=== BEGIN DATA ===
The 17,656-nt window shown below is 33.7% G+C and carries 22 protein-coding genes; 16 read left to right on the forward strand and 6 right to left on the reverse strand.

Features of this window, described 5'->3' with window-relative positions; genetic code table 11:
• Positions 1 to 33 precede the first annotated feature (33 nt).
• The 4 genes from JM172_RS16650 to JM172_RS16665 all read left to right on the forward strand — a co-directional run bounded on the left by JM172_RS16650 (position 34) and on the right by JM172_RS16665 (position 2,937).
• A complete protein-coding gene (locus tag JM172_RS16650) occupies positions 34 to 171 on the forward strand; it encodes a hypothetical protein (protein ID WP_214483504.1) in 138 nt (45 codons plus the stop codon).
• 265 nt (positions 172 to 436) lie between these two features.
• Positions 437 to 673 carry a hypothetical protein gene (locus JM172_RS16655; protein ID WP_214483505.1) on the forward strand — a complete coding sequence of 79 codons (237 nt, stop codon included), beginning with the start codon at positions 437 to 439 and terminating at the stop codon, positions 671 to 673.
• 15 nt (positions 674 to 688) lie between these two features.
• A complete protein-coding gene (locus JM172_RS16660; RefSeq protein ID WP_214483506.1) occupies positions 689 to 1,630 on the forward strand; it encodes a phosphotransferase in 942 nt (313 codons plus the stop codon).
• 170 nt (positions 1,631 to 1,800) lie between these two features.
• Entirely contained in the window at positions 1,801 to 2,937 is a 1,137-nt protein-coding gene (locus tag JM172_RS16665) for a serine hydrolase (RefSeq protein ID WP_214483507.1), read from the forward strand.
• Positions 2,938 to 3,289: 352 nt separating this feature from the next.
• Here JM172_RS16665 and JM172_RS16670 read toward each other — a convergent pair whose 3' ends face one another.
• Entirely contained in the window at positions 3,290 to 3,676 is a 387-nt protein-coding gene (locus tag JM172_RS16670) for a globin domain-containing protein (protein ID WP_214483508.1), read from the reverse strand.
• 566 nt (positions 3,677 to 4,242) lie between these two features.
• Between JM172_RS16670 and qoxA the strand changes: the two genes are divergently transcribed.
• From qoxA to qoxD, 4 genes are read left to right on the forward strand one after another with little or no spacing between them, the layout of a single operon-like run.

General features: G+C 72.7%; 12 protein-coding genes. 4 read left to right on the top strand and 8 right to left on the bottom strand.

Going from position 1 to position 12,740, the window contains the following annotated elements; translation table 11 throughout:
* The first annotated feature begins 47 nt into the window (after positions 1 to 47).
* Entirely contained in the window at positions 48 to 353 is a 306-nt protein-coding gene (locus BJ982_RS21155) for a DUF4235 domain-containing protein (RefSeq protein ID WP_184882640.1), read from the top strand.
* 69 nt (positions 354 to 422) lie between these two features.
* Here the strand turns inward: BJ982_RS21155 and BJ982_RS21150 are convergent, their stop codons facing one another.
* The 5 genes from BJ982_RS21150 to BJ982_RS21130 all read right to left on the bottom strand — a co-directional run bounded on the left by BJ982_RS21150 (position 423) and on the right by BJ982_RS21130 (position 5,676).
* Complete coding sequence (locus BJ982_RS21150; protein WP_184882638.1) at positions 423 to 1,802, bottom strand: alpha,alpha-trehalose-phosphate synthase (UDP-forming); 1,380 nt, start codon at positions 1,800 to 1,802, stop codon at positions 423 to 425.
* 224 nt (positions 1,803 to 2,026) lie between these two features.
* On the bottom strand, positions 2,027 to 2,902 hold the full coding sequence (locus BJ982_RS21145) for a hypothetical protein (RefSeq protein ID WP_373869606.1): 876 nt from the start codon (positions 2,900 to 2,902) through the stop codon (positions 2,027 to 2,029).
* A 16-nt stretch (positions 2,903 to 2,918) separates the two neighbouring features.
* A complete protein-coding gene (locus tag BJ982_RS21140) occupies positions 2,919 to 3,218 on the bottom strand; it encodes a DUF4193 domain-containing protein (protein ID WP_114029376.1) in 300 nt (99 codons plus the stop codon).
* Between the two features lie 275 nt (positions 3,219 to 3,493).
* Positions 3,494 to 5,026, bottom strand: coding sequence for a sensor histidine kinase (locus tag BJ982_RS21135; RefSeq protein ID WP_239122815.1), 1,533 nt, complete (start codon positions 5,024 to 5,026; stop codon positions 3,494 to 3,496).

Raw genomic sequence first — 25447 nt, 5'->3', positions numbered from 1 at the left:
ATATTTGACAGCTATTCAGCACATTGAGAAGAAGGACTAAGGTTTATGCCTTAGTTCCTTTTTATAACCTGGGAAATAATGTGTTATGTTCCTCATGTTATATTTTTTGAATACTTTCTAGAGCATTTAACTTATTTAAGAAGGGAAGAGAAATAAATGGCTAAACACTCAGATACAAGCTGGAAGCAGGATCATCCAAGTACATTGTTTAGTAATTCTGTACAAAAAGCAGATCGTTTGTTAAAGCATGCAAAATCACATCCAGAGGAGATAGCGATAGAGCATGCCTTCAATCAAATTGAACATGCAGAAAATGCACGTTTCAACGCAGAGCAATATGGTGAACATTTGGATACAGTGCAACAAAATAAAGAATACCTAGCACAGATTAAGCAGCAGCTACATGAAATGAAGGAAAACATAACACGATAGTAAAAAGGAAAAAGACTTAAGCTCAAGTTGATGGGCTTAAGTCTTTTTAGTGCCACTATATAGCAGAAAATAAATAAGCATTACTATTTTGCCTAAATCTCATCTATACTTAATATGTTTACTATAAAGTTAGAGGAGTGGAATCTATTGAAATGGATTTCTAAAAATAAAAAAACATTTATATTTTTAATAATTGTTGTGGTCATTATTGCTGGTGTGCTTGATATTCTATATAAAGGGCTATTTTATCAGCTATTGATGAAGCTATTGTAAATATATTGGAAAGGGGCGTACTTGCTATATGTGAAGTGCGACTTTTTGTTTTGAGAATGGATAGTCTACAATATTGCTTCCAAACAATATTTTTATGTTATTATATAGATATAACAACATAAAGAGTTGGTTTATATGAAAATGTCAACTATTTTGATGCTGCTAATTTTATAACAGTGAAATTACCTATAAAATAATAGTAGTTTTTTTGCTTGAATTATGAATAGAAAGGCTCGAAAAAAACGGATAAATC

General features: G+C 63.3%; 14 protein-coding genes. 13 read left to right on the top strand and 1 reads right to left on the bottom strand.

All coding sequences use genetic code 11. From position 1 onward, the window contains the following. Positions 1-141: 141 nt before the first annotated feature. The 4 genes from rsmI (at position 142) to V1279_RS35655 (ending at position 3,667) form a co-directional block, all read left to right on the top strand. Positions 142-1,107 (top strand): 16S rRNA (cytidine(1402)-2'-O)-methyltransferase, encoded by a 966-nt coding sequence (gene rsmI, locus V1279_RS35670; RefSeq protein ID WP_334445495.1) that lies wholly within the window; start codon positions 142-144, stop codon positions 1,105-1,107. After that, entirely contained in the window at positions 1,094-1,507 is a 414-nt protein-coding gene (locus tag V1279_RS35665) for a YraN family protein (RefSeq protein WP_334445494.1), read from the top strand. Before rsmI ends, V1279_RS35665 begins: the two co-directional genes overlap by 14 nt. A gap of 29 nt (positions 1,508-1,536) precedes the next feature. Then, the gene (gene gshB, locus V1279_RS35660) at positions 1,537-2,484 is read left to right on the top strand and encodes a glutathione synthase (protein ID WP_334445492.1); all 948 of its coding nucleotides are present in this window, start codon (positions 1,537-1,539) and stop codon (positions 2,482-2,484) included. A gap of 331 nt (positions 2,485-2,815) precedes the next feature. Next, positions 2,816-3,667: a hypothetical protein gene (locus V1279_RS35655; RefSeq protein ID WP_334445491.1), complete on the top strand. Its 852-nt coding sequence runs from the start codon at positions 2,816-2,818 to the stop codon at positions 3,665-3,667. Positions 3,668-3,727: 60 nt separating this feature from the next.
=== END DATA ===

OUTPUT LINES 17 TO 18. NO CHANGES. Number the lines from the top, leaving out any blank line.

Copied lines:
• From qoxA to qoxD, 4 genes are read left to right on the forward strand one after another with little or no spacing between them, the layout of a single operon-like run.

General features: G+C 72.7%; 12 protein-coding genes. 4 read left to right on the top strand and 8 right to left on the bottom strand.